HOUMA, La. — The invasive apple snails that have become common in the waterways of Terrebonne and Lafourche parishes are expected to spread as far as Calcasieu Parish this year, according to experts.
“We’re sitting on the edge of something that’s about to bust loose over here,” said Bobby Reed, a senior fisheries adviser with the Louisiana Department of Wildlife and Fisheries.
The snails can lay 600-1,200 eggs every seven to 10 days for an estimated 35 weeks of the year. The eggs are known as clutches and look like pink bubblegum. When the snails hatch, they’re the size of a pin head and they float by the thousands on top of the water’s surface.
“That’s nature’s way of dispersing them through the wild,” Reed said.
Reed said experts are concerned that the snails will float into the pump systems that irrigate local rice and crawfish crops, where they would compete directly with the crawfish, as well as rip out any rice seed that sprouts. In late 2017, the snails were reported in crawfish ponds in the state.
“The can wipe out the farmer’s efforts real quick,” Reed said.
The snails are believed to have been first introduced to the state’s waters after Hurricane Katrina and have spread since then through flooding and attaching to boats and animals, such as otters, nutria and birds.
Apple snails are popular in the aquarium trade for their large size and handsome shells, and their local presence is most likely due to irresponsible aquarium owners, according to the state Department of Wildlife and Fisheries.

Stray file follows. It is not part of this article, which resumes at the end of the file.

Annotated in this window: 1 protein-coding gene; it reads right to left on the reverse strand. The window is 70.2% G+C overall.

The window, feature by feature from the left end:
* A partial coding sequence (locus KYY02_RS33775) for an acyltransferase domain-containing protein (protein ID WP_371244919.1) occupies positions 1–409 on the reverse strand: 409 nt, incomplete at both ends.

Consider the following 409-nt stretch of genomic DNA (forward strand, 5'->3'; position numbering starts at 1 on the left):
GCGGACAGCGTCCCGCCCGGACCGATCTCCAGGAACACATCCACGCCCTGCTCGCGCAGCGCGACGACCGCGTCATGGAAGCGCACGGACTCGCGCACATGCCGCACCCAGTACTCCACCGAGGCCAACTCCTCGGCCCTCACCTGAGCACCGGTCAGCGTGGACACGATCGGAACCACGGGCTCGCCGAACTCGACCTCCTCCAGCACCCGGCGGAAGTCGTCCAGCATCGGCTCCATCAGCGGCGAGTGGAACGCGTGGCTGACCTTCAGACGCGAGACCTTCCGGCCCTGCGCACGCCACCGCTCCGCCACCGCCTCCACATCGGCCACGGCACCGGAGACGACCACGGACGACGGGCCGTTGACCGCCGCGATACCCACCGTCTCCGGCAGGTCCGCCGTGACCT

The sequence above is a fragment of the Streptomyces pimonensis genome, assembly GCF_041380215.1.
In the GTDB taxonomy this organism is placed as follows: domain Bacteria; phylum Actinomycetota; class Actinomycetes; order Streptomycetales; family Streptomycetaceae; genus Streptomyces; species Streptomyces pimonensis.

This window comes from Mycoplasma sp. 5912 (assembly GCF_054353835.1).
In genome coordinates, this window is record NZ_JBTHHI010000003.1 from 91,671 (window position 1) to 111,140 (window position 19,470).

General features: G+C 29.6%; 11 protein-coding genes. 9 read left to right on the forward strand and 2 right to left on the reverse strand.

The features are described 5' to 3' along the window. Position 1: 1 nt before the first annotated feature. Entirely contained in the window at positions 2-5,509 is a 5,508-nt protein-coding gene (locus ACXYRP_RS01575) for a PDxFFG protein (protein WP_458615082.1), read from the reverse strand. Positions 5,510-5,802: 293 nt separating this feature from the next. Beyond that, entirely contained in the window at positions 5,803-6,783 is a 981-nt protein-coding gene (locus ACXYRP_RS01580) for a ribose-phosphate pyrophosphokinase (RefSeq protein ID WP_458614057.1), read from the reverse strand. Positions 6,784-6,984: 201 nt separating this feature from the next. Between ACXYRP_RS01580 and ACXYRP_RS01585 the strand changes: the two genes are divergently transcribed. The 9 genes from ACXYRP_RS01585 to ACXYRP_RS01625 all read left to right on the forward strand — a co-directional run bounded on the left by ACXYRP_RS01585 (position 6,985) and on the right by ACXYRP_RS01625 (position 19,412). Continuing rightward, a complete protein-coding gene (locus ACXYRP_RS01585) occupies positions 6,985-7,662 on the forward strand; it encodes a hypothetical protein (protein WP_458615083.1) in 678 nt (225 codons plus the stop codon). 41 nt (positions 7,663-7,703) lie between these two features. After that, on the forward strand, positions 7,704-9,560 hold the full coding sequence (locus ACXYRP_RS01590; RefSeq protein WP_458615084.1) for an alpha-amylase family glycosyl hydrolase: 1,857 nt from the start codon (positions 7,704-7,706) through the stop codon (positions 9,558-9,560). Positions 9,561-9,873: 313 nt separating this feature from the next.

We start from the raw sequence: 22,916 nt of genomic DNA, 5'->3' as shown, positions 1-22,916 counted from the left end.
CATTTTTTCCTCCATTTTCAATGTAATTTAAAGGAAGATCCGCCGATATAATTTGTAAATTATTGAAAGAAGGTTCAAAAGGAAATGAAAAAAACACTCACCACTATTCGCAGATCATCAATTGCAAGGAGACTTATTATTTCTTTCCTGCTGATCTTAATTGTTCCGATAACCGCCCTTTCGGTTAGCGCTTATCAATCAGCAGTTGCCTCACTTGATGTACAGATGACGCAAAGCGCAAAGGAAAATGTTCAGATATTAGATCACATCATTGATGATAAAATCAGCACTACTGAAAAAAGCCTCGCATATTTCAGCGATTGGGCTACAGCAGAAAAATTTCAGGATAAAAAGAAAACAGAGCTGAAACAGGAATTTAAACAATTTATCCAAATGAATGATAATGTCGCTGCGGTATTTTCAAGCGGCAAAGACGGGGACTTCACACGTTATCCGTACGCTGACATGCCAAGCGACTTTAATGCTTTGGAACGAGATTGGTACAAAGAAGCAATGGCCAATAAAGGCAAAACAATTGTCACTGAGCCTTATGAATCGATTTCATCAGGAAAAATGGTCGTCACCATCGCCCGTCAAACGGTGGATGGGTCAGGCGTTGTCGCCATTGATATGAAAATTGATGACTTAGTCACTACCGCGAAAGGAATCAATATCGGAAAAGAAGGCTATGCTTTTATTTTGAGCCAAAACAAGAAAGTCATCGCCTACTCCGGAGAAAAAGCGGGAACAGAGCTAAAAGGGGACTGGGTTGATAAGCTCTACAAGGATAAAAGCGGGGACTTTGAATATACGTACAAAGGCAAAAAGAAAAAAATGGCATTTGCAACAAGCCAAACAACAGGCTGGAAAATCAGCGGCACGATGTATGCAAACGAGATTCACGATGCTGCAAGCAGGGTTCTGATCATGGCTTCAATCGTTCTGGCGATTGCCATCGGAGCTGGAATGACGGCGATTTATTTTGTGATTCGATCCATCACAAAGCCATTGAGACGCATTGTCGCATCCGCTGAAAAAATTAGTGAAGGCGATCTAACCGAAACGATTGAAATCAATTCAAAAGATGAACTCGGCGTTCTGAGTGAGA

The fist-sized mollusks from South America have been reported in 27 parishes.
The state’s Wildlife and Fisheries launched a 24-hour hotline last year to help track their spread across the state. Reed said he’s heard a lot of accounts about their impact, including fishermen around Houma pulling up their nets to find they didn’t catch a single crawfish, only apple snails.
Reed said he’s encouraging people not to handle the apple snails because of their potential to carry the rat lungworm parasite that can kill someone who gets infected.
He tells people to throw them in a bucket of bleach or crush them under their car tire.
“They’re almost a perfect invasive species,” Reed said.
To report sightings of apple snails or eggs, call 225-765-3977.